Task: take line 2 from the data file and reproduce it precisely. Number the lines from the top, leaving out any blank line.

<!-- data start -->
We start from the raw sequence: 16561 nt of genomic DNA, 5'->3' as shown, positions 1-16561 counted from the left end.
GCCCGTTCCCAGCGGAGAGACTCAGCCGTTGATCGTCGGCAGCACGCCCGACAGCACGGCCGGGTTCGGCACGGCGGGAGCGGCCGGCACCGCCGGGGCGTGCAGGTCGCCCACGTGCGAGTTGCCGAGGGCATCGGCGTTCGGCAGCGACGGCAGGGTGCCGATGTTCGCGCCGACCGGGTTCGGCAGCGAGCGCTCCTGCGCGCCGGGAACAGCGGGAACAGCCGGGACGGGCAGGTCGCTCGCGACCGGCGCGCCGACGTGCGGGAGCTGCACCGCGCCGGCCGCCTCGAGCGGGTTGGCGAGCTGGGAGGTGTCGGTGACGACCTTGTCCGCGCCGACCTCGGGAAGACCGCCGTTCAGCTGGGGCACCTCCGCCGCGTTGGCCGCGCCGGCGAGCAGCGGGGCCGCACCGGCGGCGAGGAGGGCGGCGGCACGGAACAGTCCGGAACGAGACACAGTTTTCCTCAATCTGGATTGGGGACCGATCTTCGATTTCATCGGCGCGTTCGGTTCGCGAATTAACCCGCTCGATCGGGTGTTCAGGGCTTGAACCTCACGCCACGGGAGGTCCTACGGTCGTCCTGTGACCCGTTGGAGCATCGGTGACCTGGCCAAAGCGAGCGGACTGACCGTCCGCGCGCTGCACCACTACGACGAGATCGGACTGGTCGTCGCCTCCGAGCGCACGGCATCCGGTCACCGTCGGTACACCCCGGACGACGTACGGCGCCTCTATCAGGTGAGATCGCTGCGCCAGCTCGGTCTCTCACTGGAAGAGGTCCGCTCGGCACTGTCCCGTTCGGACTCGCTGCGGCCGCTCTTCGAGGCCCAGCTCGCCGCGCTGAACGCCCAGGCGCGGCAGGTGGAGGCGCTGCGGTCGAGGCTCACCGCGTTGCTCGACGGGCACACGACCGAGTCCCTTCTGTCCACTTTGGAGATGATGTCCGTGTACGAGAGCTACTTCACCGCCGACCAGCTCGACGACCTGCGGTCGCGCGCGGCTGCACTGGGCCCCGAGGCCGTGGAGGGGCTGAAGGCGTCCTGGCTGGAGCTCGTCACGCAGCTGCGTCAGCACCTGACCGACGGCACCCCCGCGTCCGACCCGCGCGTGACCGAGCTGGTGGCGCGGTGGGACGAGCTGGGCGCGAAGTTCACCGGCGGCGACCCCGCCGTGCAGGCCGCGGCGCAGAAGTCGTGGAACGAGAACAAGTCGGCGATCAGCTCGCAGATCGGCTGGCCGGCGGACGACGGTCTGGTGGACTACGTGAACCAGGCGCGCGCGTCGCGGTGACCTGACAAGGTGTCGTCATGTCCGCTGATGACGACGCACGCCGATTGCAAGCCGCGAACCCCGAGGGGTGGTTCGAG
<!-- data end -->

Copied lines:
GCCCGTTCCCAGCGGAGAGACTCAGCCGTTGATCGTCGGCAGCACGCCCGACAGCACGGCCGGGTTCGGCACGGCGGGAGCGGCCGGCACCGCCGGGGCGTGCAGGTCGCCCACGTGCGAGTTGCCGAGGGCATCGGCGTTCGGCAGCGACGGCAGGGTGCCGATGTTCGCGCCGACCGGGTTCGGCAGCGAGCGCTCCTGCGCGCCGGGAACAGCGGGAACAGCCGGGACGGGCAGGTCGCTCGCGACCGGCGCGCCGACGTGCGGGAGCTGCACCGCGCCGGCCGCCTCGAGCGGGTTGGCGAGCTGGGAGGTGTCGGTGACGACCTTGTCCGCGCCGACCTCGGGAAGACCGCCGTTCAGCTGGGGCACCTCCGCCGCGTTGGCCGCGCCGGCGAGCAGCGGGGCCGCACCGGCGGCGAGGAGGGCGGCGGCACGGAACAGTCCGGAACGAGACACAGTTTTCCTCAATCTGGATTGGGGACCGATCTTCGATTTCATCGGCGCGTTCGGTTCGCGAATTAACCCGCTCGATCGGGTGTTCAGGGCTTGAACCTCACGCCACGGGAGGTCCTACGGTCGTCCTGTGACCCGTTGGAGCATCGGTGACCTGGCCAAAGCGAGCGGACTGACCGTCCGCGCGCTGCACCACTACGACGAGATCGGACTGGTCGTCGCCTCCGAGCGCACGGCATCCGGTCACCGTCGGTACACCCCGGACGACGTACGGCGCCTCTATCAGGTGAGATCGCTGCGCCAGCTCGGTCTCTCACTGGAAGAGGTCCGCTCGGCACTGTCCCGTTCGGACTCGCTGCGGCCGCTCTTCGAGGCCCAGCTCGCCGCGCTGAACGCCCAGGCGCGGCAGGTGGAGGCGCTGCGGTCGAGGCTCACCGCGTTGCTCGACGGGCACACGACCGAGTCCCTTCTGTCCACTTTGGAGATGATGTCCGTGTACGAGAGCTACTTCACCGCCGACCAGCTCGACGACCTGCGGTCGCGCGCGGCTGCACTGGGCCCCGAGGCCGTGGAGGGGCTGAAGGCGTCCTGGCTGGAGCTCGTCACGCAGCTGCGTCAGCACCTGACCGACGGCACCCCCGCGTCCGACCCGCGCGTGACCGAGCTGGTGGCGCGGTGGGACGAGCTGGGCGCGAAGTTCACCGGCGGCGACCCCGCCGTGCAGGCCGCGGCGCAGAAGTCGTGGAACGAGAACAAGTCGGCGATCAGCTCGCAGATCGGCTGGCCGGCGGACGACGGTCTGGTGGACTACGTGAACCAGGCGCGCGCGTCGCGGTGACCTGACAAGGTGTCGTCATGTCCGCTGATGACGACGCACGCCGATTGCAAGCCGCGAACCCCGAGGGGTGGTTCGAG